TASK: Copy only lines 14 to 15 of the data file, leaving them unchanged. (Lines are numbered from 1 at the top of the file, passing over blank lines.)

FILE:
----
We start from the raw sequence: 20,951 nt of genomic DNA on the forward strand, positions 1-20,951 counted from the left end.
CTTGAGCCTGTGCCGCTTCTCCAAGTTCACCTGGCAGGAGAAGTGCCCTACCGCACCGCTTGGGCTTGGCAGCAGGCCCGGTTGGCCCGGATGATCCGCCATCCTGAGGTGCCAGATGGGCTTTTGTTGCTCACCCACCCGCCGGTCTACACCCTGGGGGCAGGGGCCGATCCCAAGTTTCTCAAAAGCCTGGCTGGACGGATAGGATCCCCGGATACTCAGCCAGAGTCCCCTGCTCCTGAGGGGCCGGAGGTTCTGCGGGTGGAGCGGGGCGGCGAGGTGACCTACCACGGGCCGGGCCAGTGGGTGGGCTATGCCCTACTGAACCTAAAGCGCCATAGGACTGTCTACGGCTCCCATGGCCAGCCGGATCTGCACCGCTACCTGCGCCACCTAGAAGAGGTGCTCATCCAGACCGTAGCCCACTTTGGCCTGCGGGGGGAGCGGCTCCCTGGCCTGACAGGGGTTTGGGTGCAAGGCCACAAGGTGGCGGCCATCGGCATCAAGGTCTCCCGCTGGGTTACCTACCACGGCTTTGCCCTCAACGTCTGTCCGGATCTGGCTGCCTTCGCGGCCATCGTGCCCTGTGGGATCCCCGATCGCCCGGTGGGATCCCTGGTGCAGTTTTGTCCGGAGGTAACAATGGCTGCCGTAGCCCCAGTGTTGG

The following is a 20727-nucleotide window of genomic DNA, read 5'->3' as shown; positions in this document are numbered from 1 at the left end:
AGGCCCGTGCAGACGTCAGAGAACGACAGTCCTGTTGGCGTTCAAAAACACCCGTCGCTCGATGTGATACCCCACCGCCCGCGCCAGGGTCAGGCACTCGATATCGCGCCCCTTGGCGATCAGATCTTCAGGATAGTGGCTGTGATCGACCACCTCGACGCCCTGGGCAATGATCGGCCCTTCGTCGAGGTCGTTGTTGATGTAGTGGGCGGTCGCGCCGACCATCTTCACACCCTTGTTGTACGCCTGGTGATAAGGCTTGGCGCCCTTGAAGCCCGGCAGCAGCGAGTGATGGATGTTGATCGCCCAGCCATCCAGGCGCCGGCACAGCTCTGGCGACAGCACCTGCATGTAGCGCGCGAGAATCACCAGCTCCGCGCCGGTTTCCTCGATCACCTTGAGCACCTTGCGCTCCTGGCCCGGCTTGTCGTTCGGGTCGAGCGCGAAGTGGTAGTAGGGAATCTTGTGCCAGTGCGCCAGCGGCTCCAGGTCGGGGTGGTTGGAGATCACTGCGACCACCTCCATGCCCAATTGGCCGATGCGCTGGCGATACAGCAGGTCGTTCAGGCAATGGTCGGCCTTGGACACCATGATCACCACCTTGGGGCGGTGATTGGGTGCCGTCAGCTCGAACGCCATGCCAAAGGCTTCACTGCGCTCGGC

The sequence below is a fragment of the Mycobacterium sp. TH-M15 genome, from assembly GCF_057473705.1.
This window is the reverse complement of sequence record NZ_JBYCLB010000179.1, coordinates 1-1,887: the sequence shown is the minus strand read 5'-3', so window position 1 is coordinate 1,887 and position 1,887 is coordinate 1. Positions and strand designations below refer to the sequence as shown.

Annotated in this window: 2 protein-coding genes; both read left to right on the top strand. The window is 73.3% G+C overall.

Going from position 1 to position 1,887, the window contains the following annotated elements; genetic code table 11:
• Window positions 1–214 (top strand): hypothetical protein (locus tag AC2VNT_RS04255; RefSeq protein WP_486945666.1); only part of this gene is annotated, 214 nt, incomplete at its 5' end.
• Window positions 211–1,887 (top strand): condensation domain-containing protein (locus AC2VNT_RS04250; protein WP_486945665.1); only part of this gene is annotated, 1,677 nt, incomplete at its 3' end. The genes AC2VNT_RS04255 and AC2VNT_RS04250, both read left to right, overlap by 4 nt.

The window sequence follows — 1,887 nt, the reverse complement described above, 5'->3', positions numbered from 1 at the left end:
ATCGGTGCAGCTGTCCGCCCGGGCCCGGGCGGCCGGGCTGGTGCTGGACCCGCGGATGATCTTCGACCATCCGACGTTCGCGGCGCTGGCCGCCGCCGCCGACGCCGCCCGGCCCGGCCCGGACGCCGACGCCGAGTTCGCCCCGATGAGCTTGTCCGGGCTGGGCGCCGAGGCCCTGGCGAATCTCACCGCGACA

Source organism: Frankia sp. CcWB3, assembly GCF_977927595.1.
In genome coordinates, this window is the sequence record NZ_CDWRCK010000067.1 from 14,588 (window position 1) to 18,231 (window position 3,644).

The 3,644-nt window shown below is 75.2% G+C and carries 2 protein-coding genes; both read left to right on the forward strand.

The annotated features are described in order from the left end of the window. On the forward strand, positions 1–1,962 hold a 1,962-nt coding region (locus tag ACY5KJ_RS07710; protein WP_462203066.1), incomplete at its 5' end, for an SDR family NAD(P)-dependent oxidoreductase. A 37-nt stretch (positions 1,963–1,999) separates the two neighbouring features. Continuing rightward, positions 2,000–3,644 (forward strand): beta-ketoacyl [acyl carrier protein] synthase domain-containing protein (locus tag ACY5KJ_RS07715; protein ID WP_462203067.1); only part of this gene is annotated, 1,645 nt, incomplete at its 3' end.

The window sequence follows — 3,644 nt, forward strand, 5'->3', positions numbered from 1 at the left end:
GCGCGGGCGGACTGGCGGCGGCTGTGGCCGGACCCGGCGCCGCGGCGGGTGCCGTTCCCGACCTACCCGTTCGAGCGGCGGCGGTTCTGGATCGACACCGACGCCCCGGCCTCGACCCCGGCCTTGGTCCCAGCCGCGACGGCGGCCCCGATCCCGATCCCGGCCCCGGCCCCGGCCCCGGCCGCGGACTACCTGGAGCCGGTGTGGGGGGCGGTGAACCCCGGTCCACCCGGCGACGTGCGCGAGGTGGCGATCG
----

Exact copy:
In genome coordinates, this window is the sequence record NZ_CDWRCK010000067.1 from 14,588 (window position 1) to 18,231 (window position 3,644).

The 3,644-nt window shown below is 75.2% G+C and carries 2 protein-coding genes; both read left to right on the forward strand.